“At a time of year when we as a nation and indeed, as a world, should be coming together in hopes of peace on Earth and goodwill toward men, these third party sellers are profiting from racial division,” the president of the National Fraternal Order of Police (FOP), Chuck Canterbury, said in a note to Walmart, in criticism of the retailer selling the shirt, “Bulletproof: Black Lives Matter,” on its website.
Walmart, the nation’s largest retailer, responded that it will stop selling the shirt that drew the ire of the FOP. The shirt and hoodie with the word “Bulletproof” in large letters, and with “Black Lives Matter” in smaller letters underneath were among the merchandise that could be found on Walmart’s online marketplace for third-party vendors. While the retailer has announced its intention to remove that specific shirt and hoodie, other “Black Lives Matter” T-shirts will apparently continue to be sold. The merchandise in question is not sold in its brick and mortar stores.
Canterbury told Walmart, “Commercializing our differences will not help our local police and communities to build greater trust and respect for one another. Turning a buck on strained relationships will not contribute to the healing process,” adding that he was concerned that selling the shirt will “damage your company’s good name amongst FOP members and other active and retired law enforcement officers.”
“I urge you to prohibit the use of the Walmart name and website for the retail sale of these products,” Canterbury wrote in his letter to Douglas McMillon, the CEO of Walmart.
The FOP objects to the Black Lives Matter (BLM) because of the contention, sometimes implied and sometimes explicit, by those associated with that group, that the nation’s cops are targeting blacks and that the lives of African Americans are not as valuable as other lives to the police. With police officers actually being targeted for assassination by some radicals, some have responded with the slogan “Blue Lives Matter.”
“Like other online retailers, we have a marketplace with millions of items offered by third parties that includes Blue Lives Matter, Black Lives Matter and All Lives Matter merchandise,” Walmart said in a statement. “After hearing concerns from customers, we are removing the specific item with the ‘bulletproof’ reference.”
In 2015, Walmart removed “all items” promoting the Confederate flag for sale from its stores and its website. That announcement came following the shooting at a historically black church in Charleston, South Carolina. The shooting left nine dead, and was perpetrated by 21-year-old Dylan Roof, a self-proclaimed white supremacist who pictured himself on Facebook alongside images of the Confederate “battle flag.” That flag was never the official flag of the Confederacy, but was only used by Confederate armies. It has been also referred to as “the southern cross.”
The merchandise the FOP object to is sold by Old Glory Merchandise, which apparently sells all sorts of shirts, hoodies, mugs, and the like. They sell Black Lives Matter shirts, including ones that include the “clenched fist,” a communist symbol; as well as merchandise sporting the images of Che Guevera, Castro, Trotsky, and “benevolent” anarchists. But they also do sell merchandise with images of Confederate generals Robert E. Lee and Stonewall Jackson. Interestingly, one can not purchase any merchandise with the image of the Confederate Battle Flag. The Lee and Jackson items use a different flag used by the Confederacy during the War Between the States.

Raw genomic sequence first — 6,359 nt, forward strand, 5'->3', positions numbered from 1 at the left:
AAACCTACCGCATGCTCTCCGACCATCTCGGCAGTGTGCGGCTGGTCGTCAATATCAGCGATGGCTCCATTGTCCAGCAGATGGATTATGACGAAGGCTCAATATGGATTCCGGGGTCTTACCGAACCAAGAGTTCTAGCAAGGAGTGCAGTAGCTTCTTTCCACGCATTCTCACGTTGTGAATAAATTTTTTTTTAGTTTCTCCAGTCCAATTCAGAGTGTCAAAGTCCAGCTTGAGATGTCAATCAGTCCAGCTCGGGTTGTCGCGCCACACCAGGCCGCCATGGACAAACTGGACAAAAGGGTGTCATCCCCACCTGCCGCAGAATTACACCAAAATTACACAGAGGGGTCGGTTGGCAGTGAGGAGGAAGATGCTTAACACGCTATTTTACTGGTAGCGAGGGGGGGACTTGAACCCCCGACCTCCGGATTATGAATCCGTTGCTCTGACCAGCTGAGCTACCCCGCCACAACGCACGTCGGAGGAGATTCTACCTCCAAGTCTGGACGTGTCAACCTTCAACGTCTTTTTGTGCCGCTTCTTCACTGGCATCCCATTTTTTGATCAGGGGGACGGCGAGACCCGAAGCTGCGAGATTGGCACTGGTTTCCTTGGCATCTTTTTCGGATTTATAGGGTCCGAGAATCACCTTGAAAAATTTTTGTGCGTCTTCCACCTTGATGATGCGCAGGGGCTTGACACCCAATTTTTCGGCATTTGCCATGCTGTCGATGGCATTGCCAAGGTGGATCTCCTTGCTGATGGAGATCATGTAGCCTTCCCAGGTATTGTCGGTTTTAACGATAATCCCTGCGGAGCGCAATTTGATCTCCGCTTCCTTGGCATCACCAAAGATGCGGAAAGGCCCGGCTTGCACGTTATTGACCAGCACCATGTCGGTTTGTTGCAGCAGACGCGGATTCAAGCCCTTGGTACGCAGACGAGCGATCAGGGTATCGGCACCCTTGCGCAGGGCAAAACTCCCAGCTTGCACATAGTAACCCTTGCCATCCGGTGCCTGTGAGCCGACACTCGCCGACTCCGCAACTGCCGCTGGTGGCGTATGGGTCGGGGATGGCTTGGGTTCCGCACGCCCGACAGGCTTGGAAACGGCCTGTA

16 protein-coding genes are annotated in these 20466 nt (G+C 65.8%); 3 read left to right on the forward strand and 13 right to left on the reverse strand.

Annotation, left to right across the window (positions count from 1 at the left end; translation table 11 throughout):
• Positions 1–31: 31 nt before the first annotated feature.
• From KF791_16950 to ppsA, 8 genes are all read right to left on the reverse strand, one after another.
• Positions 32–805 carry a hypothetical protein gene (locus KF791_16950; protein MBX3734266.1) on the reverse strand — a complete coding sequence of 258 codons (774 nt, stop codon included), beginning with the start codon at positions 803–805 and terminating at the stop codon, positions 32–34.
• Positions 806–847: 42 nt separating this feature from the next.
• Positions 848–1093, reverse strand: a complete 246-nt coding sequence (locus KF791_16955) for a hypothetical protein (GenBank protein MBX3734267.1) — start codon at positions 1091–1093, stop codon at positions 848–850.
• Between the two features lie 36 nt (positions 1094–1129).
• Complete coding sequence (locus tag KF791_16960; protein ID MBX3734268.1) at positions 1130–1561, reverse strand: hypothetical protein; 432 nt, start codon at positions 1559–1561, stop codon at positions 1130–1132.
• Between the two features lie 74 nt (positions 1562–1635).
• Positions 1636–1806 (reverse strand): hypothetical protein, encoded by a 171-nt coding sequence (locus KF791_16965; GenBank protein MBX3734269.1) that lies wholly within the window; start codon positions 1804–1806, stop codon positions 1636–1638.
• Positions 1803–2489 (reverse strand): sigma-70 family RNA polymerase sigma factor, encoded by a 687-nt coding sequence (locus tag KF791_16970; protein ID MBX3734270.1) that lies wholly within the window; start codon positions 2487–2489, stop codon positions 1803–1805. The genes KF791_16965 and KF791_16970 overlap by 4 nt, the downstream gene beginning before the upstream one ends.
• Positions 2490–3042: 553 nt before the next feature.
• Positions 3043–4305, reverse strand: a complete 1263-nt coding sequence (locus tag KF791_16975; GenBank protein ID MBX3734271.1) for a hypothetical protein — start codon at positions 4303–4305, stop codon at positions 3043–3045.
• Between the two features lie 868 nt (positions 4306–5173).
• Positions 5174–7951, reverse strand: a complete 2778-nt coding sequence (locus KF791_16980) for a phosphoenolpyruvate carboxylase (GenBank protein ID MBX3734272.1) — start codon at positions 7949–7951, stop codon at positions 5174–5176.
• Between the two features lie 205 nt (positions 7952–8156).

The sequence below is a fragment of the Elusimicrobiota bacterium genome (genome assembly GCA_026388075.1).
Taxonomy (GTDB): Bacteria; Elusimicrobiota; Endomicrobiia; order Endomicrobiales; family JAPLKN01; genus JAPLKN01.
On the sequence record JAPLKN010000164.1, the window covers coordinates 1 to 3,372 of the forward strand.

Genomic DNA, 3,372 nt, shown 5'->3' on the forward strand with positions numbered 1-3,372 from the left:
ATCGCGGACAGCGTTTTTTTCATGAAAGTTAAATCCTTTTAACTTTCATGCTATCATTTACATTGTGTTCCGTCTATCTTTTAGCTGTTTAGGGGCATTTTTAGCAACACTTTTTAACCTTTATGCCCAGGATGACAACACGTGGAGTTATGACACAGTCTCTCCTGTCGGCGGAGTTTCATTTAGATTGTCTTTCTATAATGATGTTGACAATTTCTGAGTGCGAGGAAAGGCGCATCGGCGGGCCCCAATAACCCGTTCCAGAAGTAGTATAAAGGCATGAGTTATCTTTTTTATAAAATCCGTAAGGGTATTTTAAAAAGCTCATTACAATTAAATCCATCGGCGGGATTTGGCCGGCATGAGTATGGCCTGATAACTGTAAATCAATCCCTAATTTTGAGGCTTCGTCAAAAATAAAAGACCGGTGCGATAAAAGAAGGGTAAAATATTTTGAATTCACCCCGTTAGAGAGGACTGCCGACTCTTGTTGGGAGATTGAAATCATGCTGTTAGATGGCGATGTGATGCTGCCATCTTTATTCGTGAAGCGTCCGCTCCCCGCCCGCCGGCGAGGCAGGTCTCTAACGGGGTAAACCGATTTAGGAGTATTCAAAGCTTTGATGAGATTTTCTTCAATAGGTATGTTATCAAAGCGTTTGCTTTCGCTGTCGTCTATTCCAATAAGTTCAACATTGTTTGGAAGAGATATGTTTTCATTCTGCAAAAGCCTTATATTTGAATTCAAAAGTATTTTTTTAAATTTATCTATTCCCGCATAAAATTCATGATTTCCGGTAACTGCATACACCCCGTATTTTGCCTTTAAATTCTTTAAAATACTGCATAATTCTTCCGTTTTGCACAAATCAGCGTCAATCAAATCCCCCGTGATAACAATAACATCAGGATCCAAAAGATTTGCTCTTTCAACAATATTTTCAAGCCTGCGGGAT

A Walmart store in Louisiana also rejected the request from a customer to bake him a cake with a Confederate battle flag design. Chuck Netzhammer told reporters that he asked for a cake with the words, “Heritage Not Hate,” and the flag at a Walmart in Slidell, Louisiana. The bakery refused that request, but later baked him a cake with the image of the ISIS flag, representing the terrorist group.
Netzhammer noted the apparent double-standard. “I went back yesterday and managed to get an ISIS battle flag printed. ISIS happens to be somebody who we’re fighting against right now who are killing our men and boys overseas and are beheading Christians.”
Walmart responded, “An associate in a local store did not know what the design meant and made a mistake. The cake should not have been made and we apologize.” (This raises an interesting question, since a baker in Oregon was actually fined $135,000 for refusing to bake a cake with images designed for a same-sex wedding).
Netzhammer added that a person can order an ISIS battle flag, “But you can’t buy a Confederate flag toy, with like, say a ‘Dukes of Hazzard’s’ car.”
But were one to go to Walmart’s online store, you can find merchandise with the images of Che Guevera, Fidel Castro, and Karl Marx. Just don’t add a Confederate battle flag to the images of Che or Fidel, two communist revolutionaries who were responsible for the executions of thousands of political opponents.
Confederate General Patrick Cleburne saw what surrender would lead to: “Surrender means that the history of this heroic struggle will be written by the enemy; that our youth will be trained by Northern school teachers; will learn from Northern school books their version of the War; will be impressed by all the influence of history and education to regard our gallant dead as traitors, and our maimed veterans as fit subjects for derision.”
In fairness to Walmart, you can also buy merchandise on their site with the image of Confederate General Robert E. Lee — at least for now.